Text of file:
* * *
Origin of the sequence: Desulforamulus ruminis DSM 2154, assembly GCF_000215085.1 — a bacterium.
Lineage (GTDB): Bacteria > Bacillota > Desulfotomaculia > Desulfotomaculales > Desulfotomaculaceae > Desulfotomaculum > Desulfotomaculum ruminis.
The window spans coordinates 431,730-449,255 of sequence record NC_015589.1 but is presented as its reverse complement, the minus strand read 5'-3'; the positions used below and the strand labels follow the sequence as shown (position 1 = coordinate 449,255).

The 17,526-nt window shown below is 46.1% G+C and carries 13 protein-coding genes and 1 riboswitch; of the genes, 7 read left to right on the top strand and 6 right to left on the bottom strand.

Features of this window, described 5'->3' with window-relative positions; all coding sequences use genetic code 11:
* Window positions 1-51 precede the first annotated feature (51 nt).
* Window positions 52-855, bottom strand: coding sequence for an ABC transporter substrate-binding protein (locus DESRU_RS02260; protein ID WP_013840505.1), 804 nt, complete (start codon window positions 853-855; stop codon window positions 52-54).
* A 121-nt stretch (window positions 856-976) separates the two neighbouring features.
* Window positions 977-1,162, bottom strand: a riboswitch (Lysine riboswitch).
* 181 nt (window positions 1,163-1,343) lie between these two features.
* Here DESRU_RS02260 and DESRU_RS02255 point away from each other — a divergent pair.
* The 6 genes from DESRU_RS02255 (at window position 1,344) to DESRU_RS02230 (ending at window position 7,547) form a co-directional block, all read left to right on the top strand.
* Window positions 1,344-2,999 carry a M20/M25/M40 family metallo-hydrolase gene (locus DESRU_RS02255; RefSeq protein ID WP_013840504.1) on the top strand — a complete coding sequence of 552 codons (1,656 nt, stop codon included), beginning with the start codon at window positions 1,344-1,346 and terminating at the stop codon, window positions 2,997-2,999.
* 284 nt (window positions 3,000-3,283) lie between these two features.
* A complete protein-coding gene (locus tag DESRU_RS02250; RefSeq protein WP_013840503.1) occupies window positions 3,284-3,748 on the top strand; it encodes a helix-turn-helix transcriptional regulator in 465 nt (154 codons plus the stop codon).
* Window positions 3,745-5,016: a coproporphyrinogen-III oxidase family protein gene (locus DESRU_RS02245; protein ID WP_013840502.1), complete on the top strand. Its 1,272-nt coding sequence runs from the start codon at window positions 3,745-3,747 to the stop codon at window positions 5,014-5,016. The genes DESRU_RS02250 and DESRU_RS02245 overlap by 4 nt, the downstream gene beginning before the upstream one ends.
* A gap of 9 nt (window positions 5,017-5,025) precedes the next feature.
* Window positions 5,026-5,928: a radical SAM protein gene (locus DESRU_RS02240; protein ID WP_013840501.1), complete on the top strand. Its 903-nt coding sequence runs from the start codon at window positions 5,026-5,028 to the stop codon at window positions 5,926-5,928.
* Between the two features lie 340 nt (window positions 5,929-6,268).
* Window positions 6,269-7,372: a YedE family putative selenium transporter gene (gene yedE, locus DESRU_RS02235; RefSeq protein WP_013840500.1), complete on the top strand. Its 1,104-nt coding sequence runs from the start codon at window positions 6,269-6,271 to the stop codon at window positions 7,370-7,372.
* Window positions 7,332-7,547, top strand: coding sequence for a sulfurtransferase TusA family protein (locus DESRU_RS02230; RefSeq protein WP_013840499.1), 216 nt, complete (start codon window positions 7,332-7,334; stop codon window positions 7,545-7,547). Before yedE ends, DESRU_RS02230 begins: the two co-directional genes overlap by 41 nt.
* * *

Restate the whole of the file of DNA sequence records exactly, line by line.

Origin of the sequence: Desulforamulus ruminis DSM 2154, assembly GCF_000215085.1 — a bacterium.
Lineage (GTDB): Bacteria > Bacillota > Desulfotomaculia > Desulfotomaculales > Desulfotomaculaceae > Desulfotomaculum > Desulfotomaculum ruminis.
The window spans coordinates 431,730-449,255 of sequence record NC_015589.1 but is presented as its reverse complement, the minus strand read 5'-3'; the positions used below and the strand labels follow the sequence as shown (position 1 = coordinate 449,255).

The 17,526-nt window shown below is 46.1% G+C and carries 13 protein-coding genes and 1 riboswitch; of the genes, 7 read left to right on the top strand and 6 right to left on the bottom strand.

Features of this window, described 5'->3' with window-relative positions; all coding sequences use genetic code 11:
* Window positions 1-51 precede the first annotated feature (51 nt).
* Window positions 52-855, bottom strand: coding sequence for an ABC transporter substrate-binding protein (locus DESRU_RS02260; protein ID WP_013840505.1), 804 nt, complete (start codon window positions 853-855; stop codon window positions 52-54).
* A 121-nt stretch (window positions 856-976) separates the two neighbouring features.
* Window positions 977-1,162, bottom strand: a riboswitch (Lysine riboswitch).
* 181 nt (window positions 1,163-1,343) lie between these two features.
* Here DESRU_RS02260 and DESRU_RS02255 point away from each other — a divergent pair.
* The 6 genes from DESRU_RS02255 (at window position 1,344) to DESRU_RS02230 (ending at window position 7,547) form a co-directional block, all read left to right on the top strand.
* Window positions 1,344-2,999 carry a M20/M25/M40 family metallo-hydrolase gene (locus DESRU_RS02255; RefSeq protein ID WP_013840504.1) on the top strand — a complete coding sequence of 552 codons (1,656 nt, stop codon included), beginning with the start codon at window positions 1,344-1,346 and terminating at the stop codon, window positions 2,997-2,999.
* 284 nt (window positions 3,000-3,283) lie between these two features.
* A complete protein-coding gene (locus tag DESRU_RS02250; RefSeq protein WP_013840503.1) occupies window positions 3,284-3,748 on the top strand; it encodes a helix-turn-helix transcriptional regulator in 465 nt (154 codons plus the stop codon).
* Window positions 3,745-5,016: a coproporphyrinogen-III oxidase family protein gene (locus DESRU_RS02245; protein ID WP_013840502.1), complete on the top strand. Its 1,272-nt coding sequence runs from the start codon at window positions 3,745-3,747 to the stop codon at window positions 5,014-5,016. The genes DESRU_RS02250 and DESRU_RS02245 overlap by 4 nt, the downstream gene beginning before the upstream one ends.
* A gap of 9 nt (window positions 5,017-5,025) precedes the next feature.
* Window positions 5,026-5,928: a radical SAM protein gene (locus DESRU_RS02240; protein ID WP_013840501.1), complete on the top strand. Its 903-nt coding sequence runs from the start codon at window positions 5,026-5,028 to the stop codon at window positions 5,926-5,928.
* Between the two features lie 340 nt (window positions 5,929-6,268).
* Window positions 6,269-7,372: a YedE family putative selenium transporter gene (gene yedE, locus DESRU_RS02235; RefSeq protein WP_013840500.1), complete on the top strand. Its 1,104-nt coding sequence runs from the start codon at window positions 6,269-6,271 to the stop codon at window positions 7,370-7,372.
* Window positions 7,332-7,547, top strand: coding sequence for a sulfurtransferase TusA family protein (locus DESRU_RS02230; RefSeq protein WP_013840499.1), 216 nt, complete (start codon window positions 7,332-7,334; stop codon window positions 7,545-7,547). Before yedE ends, DESRU_RS02230 begins: the two co-directional genes overlap by 41 nt.